Thursday, July 17, 2008

Bike to Work Scheme

“Cycle to Work” is a UK government tax incentive encouraging employees to bike to work, reduce their engine pollution and dramatically improve their health and wellbeing.

Britain loses about £12 billion due to sickness and absenteeism at work as recorded by the Health and Safety Executive.

Driving in London is an absolute joke. By the time we’ve paid for the congestion charge, the exorbitant parking (fees and fines), then paid our ransom to the mighty OPEC on the forecourt, we are left stuck in traffic jams, frustrated, often late and always heavily out of pocket. 40% of all car journeys (nationwide) are less than five miles.

The above facts are why so many people are starting to ride bikes to work.

Bike to work - Benefits

Employees who engage in the bike to work scheme, not only save money and get a brand new bike, but also gain advantages in the workplace, which are of interest to the employers.

Cycling to work has proven that employees who bike to work:

  • Work effectively for long periods. The frequency of cycling even short trips, builds stamina that can be useful in the working day.
  • Adopt a more positive attitude to their work. The energy used in cycling to work raises mood levels during the day.
  • Take sick days half as often as employees who don’t bike to work. Because the regular cycling maintains the body’s immune system, healthily.
  • Are less stressed compared to their colleagues who do not bike to work. The physical effort can be as big or small as you want, but the act of cycling during the week, releases stress. It is a very harmonious sensation to travel under one’s own power.
  • Are more productive. If employees are feeling more energised, less stressed, and healthier; it’s most likely they’re going to have a good day.

Lilleshall Sports Injury and Human Performance Centre Report.

Everyone is eligible “on the condition that bikes are used primarily for commuting or work related travel.”

In reality, you could buy a mountain bike, occasionally ride your bike to work and also use it for a nice off-road bike ride if you want. Or perhaps buy a half-price sleek, light, racing bicycle via the bike to work scheme, use it sometimes to ride your bike to work and at weekends enter road races, or cycle long scenic touring bike rides. The point is, you don’t HAVE to bike to work everyday, as long as you do sometimes, you can also use the bike for whatever you want in your free time.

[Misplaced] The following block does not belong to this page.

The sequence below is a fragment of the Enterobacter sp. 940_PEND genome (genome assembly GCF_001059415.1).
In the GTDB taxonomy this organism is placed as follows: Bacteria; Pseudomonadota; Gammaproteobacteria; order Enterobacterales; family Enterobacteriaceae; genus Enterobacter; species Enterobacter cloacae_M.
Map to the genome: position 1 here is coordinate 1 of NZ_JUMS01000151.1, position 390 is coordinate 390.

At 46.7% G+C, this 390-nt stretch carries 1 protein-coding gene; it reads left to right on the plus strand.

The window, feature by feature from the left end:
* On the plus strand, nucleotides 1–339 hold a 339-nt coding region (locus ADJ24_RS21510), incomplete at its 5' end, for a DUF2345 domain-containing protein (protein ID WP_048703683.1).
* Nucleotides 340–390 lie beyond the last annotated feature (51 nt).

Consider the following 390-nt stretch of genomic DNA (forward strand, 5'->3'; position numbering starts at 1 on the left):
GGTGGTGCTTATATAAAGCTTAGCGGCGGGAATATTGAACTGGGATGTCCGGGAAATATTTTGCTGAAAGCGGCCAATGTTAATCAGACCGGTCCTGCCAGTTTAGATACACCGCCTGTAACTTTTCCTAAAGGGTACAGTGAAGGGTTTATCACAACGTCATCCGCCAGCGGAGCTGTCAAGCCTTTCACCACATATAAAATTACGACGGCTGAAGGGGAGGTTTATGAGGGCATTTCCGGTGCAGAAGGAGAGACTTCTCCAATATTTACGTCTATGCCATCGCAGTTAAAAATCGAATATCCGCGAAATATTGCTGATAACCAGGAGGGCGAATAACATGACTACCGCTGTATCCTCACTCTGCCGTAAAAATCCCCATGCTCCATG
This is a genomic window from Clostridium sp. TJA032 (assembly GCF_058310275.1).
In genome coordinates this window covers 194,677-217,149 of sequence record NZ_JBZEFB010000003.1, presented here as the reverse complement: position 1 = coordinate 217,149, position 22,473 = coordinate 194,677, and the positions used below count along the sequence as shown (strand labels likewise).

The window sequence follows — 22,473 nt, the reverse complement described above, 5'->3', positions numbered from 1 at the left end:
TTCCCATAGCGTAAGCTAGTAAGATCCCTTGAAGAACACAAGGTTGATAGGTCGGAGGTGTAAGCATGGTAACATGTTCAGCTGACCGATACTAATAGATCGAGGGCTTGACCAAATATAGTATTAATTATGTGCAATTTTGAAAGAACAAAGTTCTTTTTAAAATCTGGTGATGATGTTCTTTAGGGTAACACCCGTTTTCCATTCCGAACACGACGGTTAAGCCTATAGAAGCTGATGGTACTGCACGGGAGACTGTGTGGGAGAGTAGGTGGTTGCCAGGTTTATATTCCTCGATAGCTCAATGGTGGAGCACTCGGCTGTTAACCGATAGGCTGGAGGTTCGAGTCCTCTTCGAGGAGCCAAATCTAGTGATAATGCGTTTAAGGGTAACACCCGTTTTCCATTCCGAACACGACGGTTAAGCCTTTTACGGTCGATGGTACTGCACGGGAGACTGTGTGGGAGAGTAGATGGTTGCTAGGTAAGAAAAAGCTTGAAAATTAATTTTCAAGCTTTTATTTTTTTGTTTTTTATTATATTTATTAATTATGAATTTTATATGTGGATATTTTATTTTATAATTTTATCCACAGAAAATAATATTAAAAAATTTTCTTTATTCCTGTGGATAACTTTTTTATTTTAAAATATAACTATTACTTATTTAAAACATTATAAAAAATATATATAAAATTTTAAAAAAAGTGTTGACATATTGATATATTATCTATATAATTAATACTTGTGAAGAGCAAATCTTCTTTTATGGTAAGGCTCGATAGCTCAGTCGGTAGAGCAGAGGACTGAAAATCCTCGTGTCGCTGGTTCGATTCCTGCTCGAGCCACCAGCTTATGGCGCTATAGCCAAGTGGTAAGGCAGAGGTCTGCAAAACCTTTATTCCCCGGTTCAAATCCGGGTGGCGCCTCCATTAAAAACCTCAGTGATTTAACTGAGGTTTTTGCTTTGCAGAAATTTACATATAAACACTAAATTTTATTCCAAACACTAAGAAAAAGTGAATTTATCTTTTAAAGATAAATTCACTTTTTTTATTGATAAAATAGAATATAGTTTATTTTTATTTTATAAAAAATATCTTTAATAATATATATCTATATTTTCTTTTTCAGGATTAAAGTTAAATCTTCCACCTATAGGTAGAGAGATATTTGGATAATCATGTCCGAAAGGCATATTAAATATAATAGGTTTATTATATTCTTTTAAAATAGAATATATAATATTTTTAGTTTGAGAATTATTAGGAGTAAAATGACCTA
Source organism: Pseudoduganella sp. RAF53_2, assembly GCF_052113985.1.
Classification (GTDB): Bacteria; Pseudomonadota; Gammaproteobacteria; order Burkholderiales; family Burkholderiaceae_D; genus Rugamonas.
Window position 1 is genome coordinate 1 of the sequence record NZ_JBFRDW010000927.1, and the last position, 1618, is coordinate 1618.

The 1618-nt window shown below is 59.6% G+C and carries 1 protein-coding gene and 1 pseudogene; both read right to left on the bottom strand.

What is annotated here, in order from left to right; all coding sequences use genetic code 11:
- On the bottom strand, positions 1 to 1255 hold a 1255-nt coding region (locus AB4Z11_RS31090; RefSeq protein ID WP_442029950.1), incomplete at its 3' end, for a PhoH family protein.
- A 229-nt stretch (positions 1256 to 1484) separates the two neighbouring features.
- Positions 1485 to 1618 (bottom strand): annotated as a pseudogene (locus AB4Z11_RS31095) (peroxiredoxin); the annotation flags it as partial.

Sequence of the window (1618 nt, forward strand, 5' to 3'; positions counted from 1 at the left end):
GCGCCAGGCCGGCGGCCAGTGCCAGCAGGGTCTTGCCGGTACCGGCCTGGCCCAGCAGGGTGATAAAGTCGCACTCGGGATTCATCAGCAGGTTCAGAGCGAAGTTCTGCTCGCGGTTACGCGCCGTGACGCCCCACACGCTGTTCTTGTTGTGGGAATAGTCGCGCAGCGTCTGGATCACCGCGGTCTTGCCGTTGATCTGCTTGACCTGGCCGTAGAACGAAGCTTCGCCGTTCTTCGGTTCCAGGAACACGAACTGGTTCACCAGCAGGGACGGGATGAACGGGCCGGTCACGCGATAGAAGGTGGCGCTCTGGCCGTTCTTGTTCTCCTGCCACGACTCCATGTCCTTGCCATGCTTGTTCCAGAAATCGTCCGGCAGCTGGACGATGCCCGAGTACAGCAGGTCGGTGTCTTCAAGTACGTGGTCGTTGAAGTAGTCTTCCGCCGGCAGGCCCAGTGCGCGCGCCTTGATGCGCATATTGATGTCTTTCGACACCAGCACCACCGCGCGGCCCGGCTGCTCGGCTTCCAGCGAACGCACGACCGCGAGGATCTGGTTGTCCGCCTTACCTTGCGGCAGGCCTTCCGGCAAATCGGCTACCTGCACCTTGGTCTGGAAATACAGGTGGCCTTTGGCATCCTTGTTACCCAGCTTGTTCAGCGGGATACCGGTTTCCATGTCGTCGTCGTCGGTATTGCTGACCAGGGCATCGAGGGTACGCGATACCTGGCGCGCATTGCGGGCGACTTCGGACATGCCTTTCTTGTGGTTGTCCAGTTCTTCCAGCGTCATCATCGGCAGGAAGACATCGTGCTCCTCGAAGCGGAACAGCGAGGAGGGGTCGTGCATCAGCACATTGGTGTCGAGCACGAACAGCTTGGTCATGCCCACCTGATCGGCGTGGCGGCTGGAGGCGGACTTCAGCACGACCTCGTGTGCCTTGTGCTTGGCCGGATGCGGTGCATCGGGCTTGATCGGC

The bike to work scheme can double your budget. So when glancing over the high-tech, super light, bicycles which are “out of your price range”, suddenly, by buying it through the bike to work scheme, such bikes now become a realistic possibility, within your new price range.

Bike to work scheme finances

How it all works:

1) The employee checks that their VAT registered employer runs a bike to work scheme. (If the employer does not; the employee makes considerable noise, directed at HR using the phrases “carbon footprint”, “global warming”, “reduced absenteeism” and “corporate responsibility”).

2) The employee then chooses personally whichever bike they want, plus accessories (lights, shorts, hi-vi, etc), from an approved supplier (typically large stores with lots of choice, like Evans Cycles, Halfords BikeHut, etc).

3) The total cost of bikes and bits will not exceed £1,000 inc. VAT. (Above £1,000, the employer would need to hold a consumer credit licence).

4) The VAT registered employer claims back all VAT on the bike and bits.

5) It is possible that the employer provides the employee’s bike for free.
However, after buying the bike & bits for the employee, the bespectacled bean-counters in the accounts department will most likely recover some of the value from the employee’s monthly pay slip.

6) You approve a regular sum to be taken out of your salary each month. This will be small since it is spread over time. E.g. For a £450 bike, it ends up that you only pay £21.28 per month, which is no dent in anybody’s pay packet. This is the employee leasing (or paying back the loan) from the employer.

There is no interest rate, it is not expensive, the employee simply pays off the VAT-free sum.

Salary sacrifice is available to everyone, but is not allowed if it takes the employee’s gross pay below the legal minimum wage.

Because the value of the employee’s monthly salary sacrifice is not subject to income tax or national insurance, the employee is on a winner here. For example, the combined retail value of a great bike with accessories in the shop sells for £999. The employer makes it VAT-free, (about £825) so this sum does not get taxed in the employee’s pay slip. If that employee is a 40% taxpayer, they’ve saved a further £330! Brilliant! It makes the actual cost of the bike and bits only £496.

7) At the end: To avoid the tangle of being classed as Hire Purchase, the official line is that the employer “leases” the bike to the employee for a set period (e.g. 12 months, 18 months). At the end of that period, the employer may (but is not committed to) offer the employee to buy a used bike from the bike to work scheme.

In reality, of course the employer is going to sell the bike to you, and this will be for a nominal price such as £10 / £20 (since you have already paid off the VAT-free loan), because they don’t want a garage full of ex-lease, bike-to-work bicycles laying around in a warehouse somewhere! In addition, the bike and cycling equipment is very personal; because you chose it, it was bought to suit your tastes (design, bike colour), usage (on / off road), and height (frame size). It makes a lot of sense that you keep the bike.

For information on companies who operate bike to work schemes, visit the bike to work companies page.

Other bike to work resources:

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